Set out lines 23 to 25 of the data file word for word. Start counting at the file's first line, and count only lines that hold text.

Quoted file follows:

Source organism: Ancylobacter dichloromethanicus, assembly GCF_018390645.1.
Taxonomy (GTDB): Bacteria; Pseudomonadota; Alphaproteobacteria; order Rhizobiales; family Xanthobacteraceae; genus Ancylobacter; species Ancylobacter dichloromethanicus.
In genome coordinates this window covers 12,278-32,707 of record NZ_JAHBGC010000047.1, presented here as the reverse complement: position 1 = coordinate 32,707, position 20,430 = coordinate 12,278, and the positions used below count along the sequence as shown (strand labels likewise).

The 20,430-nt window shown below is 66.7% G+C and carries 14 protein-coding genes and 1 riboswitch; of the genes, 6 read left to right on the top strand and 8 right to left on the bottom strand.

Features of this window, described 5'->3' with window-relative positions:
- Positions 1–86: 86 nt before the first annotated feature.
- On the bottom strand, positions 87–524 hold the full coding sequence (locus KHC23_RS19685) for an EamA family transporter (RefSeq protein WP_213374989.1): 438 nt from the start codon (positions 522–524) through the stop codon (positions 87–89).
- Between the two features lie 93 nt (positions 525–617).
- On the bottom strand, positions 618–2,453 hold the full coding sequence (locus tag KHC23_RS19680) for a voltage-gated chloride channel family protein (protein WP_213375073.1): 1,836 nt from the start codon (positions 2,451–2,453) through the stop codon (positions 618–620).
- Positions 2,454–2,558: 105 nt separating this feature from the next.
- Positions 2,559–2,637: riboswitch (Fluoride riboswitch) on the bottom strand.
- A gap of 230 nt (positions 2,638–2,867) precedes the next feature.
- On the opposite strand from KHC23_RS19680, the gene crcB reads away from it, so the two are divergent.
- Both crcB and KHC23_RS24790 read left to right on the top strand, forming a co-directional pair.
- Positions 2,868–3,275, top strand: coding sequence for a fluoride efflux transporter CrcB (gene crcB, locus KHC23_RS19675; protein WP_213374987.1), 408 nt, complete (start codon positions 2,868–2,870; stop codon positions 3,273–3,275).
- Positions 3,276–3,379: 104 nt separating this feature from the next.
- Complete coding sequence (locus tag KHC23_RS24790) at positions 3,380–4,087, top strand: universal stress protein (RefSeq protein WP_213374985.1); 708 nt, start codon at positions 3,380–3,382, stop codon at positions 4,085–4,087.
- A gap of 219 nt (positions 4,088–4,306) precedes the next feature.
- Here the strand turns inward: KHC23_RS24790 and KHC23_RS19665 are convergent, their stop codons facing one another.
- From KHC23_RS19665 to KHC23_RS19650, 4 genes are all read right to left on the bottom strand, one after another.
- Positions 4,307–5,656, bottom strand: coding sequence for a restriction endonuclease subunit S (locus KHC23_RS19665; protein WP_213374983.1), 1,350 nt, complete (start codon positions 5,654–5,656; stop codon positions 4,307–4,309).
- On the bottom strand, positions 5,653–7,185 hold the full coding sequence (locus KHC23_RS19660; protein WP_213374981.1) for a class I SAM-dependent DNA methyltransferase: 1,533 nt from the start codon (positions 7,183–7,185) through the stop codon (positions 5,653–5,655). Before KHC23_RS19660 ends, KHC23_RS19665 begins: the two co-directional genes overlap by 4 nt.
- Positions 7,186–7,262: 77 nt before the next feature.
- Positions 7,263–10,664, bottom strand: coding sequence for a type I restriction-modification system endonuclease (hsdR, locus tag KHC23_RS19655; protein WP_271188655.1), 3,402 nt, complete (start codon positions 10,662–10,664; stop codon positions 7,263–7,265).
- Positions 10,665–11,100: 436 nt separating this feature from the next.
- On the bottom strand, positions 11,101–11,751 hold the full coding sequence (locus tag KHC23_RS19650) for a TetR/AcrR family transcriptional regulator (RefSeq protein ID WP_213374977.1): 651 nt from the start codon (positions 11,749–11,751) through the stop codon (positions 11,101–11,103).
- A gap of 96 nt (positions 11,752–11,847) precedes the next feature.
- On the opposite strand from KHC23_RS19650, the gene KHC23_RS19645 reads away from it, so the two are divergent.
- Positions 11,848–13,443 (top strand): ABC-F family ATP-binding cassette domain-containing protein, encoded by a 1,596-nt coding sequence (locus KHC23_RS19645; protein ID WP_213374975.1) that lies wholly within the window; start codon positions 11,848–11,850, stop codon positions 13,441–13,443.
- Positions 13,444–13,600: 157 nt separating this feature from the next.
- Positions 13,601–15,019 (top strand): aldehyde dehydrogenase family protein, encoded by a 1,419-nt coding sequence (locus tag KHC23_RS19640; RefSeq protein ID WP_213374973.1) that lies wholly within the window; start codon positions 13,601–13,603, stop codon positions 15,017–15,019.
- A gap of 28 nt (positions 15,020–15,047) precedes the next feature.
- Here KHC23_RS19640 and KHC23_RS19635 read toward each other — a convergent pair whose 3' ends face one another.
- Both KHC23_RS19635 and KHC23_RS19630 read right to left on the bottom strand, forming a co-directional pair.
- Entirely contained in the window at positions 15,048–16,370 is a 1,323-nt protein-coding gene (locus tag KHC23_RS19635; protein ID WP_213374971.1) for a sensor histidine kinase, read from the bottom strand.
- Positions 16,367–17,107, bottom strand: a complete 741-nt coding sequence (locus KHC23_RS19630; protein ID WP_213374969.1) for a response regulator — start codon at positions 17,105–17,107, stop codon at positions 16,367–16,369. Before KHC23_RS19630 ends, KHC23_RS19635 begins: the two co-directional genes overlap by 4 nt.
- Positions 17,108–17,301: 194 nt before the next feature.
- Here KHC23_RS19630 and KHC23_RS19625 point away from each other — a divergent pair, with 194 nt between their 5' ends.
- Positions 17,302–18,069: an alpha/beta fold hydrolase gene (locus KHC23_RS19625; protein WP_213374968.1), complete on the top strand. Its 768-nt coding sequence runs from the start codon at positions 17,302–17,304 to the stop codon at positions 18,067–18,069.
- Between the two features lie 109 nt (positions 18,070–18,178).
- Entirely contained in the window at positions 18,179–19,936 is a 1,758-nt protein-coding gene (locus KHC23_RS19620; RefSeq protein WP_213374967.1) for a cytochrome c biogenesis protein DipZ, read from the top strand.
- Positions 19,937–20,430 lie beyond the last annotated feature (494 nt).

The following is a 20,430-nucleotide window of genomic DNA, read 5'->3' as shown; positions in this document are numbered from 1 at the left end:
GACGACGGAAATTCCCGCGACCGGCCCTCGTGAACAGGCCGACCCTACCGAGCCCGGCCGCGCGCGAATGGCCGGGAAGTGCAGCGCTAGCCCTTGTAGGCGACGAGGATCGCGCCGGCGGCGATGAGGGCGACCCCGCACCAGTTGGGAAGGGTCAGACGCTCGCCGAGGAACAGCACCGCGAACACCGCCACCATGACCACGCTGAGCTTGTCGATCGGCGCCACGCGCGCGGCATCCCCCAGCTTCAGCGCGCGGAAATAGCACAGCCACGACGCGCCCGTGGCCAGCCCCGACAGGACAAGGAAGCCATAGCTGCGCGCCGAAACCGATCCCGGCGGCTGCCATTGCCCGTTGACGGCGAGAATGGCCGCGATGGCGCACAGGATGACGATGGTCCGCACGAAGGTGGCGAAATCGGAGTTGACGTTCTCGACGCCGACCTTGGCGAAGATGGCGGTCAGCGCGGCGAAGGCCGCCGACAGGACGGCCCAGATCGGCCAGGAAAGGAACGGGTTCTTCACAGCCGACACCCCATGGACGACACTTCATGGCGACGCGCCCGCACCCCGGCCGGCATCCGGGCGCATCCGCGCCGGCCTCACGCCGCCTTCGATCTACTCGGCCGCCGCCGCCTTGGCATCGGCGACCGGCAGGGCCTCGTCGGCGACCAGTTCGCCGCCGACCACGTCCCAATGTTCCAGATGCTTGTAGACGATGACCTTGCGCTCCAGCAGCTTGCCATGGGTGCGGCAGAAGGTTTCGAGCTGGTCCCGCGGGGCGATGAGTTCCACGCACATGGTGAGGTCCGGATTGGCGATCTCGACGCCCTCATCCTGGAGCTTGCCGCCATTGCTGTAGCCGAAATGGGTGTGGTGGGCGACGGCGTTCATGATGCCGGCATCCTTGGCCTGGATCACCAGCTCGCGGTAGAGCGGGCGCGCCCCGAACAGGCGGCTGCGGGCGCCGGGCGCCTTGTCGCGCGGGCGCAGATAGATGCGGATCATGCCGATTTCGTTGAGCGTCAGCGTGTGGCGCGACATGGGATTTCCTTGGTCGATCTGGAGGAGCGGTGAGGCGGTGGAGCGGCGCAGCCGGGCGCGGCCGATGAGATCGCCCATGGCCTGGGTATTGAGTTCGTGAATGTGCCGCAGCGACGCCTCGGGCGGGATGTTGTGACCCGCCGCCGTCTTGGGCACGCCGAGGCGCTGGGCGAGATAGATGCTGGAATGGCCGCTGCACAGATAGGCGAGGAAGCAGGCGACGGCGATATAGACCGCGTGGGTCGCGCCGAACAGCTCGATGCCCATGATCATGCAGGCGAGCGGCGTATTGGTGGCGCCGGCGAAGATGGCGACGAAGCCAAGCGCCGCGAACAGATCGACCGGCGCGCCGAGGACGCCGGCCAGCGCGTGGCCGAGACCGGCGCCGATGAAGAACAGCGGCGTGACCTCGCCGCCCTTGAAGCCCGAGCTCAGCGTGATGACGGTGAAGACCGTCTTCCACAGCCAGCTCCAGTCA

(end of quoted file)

- Positions 7,186–7,262: 77 nt before the next feature.
- Positions 7,263–10,664, bottom strand: coding sequence for a type I restriction-modification system endonuclease (hsdR, locus tag KHC23_RS19655; protein WP_271188655.1), 3,402 nt, complete (start codon positions 10,662–10,664; stop codon positions 7,263–7,265).
- Positions 10,665–11,100: 436 nt separating this feature from the next.